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(StRam: dr. 3'2"; cpl. 61; a 2 12-pdr. how.)


Diana was a steamer offered for charter or sale at Galveston, Tex. on 23 September 1861 by the Houston Navigation Co., along with steamers Bayou City and Neptune No. 2. She was mentioned as a steamer of the Houston Line on 19 December 1861 when she took the seized Federal metal life boat Francis in tow for San Jacinto, Tex., to be put in sailing trim for CSS General Rusk fitting out in that port. Mentioned as a steamer under Captain Blakmen, she was ordered to carry the crew of CSS General Rusk from Galveston to Houston on 20 January 1862.


Diana and Bayou City where eventually fitted out as rams and used as gunboats of the Texas Marine Department [See Annex III] for the defense of Galveston Bay. One-inch iron protected their bows and their decks were barricaded with cotton. The two warships, listed by the Texas Marine Department as gunboats, were still on duty in Galveston Bay as of 27 October 1863.


(SwIrcGbt: t. 239)


Diana was a steamer reported to have escaped from Farragut's passage of Fort St. Philip and Fort Jackson, 24 April 1862, into the city of New Orleans. She was taken possession of by USS Cayuga on the 27th.


Diana was appraised for Union service at New Orleans on 5 May 1862 and became a transport on interior waters. Finally assigned to assist Federal ships in Berwick Bay, La., she was sent into Grand Lake, 28 March 1863, to make reconnaissance down the Atchafalaya to the mouth of Bayou Teche. When she had passed the mouth of Bayou Teche, near Pattersonville, La., Confederate shore batteries cut away her tiller ropes, disabled her engine, and caused her to drift ashore where she surrendered. Her Union commander, Acting Master T. L. Peterson, along with five other men were killed and three were wounded in this brave 2-hour action.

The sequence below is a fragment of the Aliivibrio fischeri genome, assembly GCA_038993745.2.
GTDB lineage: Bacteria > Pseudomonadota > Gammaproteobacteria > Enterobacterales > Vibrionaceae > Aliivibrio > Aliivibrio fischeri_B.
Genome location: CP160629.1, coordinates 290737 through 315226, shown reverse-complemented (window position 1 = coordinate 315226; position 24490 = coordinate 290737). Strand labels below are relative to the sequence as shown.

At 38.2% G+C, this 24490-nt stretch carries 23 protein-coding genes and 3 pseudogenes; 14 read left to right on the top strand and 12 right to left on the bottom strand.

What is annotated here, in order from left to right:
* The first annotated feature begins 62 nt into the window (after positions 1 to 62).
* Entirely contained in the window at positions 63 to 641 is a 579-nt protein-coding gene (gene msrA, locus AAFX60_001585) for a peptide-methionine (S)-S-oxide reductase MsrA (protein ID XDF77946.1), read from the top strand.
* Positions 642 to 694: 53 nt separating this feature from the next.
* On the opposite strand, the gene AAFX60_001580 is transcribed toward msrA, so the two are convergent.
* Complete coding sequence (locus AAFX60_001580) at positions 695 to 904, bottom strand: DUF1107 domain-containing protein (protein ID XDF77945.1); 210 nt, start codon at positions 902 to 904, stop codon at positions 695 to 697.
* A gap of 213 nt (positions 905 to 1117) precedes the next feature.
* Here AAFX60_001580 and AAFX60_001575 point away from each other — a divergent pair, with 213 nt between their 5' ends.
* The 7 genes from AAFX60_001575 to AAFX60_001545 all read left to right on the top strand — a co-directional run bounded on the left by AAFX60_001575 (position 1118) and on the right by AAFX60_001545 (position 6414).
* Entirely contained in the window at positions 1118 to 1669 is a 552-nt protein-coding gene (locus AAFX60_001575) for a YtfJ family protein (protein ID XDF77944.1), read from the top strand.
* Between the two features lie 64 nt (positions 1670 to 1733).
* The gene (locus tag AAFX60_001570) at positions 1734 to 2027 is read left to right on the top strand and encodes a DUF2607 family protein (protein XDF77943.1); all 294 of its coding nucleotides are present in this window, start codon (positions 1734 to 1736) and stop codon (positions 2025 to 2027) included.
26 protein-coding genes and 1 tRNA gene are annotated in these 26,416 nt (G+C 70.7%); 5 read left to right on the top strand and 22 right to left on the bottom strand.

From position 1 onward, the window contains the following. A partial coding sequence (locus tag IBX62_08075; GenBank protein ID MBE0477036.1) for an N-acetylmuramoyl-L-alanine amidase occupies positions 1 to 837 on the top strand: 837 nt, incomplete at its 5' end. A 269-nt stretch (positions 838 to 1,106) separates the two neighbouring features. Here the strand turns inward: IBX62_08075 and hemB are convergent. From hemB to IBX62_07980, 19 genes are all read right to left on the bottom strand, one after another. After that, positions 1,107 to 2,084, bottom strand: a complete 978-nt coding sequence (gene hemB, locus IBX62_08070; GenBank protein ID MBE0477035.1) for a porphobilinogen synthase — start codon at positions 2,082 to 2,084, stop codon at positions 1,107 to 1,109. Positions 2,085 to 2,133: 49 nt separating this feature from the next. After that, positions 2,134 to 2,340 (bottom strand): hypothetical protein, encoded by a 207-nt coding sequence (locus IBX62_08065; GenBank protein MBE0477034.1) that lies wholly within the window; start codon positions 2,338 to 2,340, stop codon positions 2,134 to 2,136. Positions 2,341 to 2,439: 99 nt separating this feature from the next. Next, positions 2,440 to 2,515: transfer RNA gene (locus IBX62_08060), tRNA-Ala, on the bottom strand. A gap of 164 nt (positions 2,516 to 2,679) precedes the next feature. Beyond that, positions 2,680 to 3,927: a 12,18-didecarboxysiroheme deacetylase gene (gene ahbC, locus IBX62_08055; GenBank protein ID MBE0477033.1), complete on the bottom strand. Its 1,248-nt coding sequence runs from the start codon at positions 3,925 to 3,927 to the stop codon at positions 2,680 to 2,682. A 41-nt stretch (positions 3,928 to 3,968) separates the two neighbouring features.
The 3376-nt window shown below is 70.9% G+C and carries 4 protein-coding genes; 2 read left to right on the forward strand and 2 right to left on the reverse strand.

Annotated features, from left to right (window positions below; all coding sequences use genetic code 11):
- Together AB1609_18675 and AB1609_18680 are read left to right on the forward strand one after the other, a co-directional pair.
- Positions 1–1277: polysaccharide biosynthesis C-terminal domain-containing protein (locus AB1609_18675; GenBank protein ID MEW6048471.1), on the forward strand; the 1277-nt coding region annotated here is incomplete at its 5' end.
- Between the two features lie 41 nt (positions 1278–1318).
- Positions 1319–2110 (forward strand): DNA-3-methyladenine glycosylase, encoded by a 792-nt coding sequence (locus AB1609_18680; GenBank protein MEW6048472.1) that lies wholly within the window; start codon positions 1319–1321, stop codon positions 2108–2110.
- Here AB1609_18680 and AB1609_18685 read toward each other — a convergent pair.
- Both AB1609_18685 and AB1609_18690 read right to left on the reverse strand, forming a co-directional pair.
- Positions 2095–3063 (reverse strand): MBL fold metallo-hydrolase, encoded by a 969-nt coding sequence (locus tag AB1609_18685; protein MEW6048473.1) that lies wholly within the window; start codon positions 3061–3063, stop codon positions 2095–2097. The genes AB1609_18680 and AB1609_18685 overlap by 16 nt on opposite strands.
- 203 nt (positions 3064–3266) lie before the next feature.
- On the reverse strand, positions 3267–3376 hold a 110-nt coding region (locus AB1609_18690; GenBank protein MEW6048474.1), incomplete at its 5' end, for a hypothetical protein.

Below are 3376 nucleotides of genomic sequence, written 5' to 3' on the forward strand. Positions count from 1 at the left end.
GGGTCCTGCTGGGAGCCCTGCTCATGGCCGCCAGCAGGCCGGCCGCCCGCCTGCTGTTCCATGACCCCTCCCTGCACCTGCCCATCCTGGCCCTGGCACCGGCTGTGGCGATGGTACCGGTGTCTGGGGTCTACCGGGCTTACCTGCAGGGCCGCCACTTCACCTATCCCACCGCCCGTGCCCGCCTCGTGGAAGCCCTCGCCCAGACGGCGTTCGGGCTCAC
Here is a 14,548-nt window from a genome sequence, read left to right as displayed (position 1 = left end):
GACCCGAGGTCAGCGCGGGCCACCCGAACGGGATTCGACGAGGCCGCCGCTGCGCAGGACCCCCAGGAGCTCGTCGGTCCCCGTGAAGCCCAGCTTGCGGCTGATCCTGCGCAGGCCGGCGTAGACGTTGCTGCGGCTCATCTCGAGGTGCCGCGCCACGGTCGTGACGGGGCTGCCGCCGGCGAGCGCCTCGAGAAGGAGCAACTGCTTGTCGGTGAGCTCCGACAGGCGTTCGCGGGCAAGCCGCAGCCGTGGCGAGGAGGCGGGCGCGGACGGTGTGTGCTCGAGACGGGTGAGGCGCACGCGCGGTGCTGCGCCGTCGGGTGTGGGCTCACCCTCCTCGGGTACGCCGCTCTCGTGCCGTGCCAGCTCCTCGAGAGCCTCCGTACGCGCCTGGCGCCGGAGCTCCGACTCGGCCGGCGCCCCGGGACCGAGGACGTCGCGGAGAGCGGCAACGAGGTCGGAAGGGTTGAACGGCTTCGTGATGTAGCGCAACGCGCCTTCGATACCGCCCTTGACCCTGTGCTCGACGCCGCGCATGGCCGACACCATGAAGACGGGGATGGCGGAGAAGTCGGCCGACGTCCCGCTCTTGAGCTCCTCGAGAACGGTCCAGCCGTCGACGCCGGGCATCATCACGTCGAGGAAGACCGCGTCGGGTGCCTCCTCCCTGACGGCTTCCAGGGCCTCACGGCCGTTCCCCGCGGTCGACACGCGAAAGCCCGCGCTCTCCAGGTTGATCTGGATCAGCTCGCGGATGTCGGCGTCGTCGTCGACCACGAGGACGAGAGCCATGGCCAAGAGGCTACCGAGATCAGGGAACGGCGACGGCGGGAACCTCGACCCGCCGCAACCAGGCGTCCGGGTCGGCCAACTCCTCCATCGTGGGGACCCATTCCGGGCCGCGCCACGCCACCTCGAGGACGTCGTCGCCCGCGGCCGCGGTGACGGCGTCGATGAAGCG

Diana was taken into the Confederate army service on Bayou Teche in support of troops at Camp Bisland, La. On 11 April 1863 under Lieutenant Nettles of Valverde Battery, CSA, she showed great skill as a gunboat in driving Union troops back on Bayou Teche from Camp Bisland. Nettles, taken severely ill, was relieved on 13 April 1863 by gallant Captain Semmes of the Artillery as thousands of Union troops moved in with the support of Federal gunboats for a fierce action on Bayou Teche and Camp Bisland that lasted until sundown. She concentrated on the center of the advancing Union line with a battery of Parrott guns until a 30-pounder shell penetrated her front plating and exploded in the engine room to kill the first and assistant engineer and damaged her engine. Pulling beyond range of the Union guns, she completed repairs near midnight and was ordered the following morning to move up to Franklin, La., to support the right flank of Confederate troops by sweeping the fields and woods formerly held by Union forces. When badly outnumbered Confederate forces began their withdrawal from Franklin, she maintained her position near an already burning bridge until General Mouton and his staff followed their troops across to safety. Semmes and his brave crew then abandoned and burned Diana to prevent her capture by Union forces.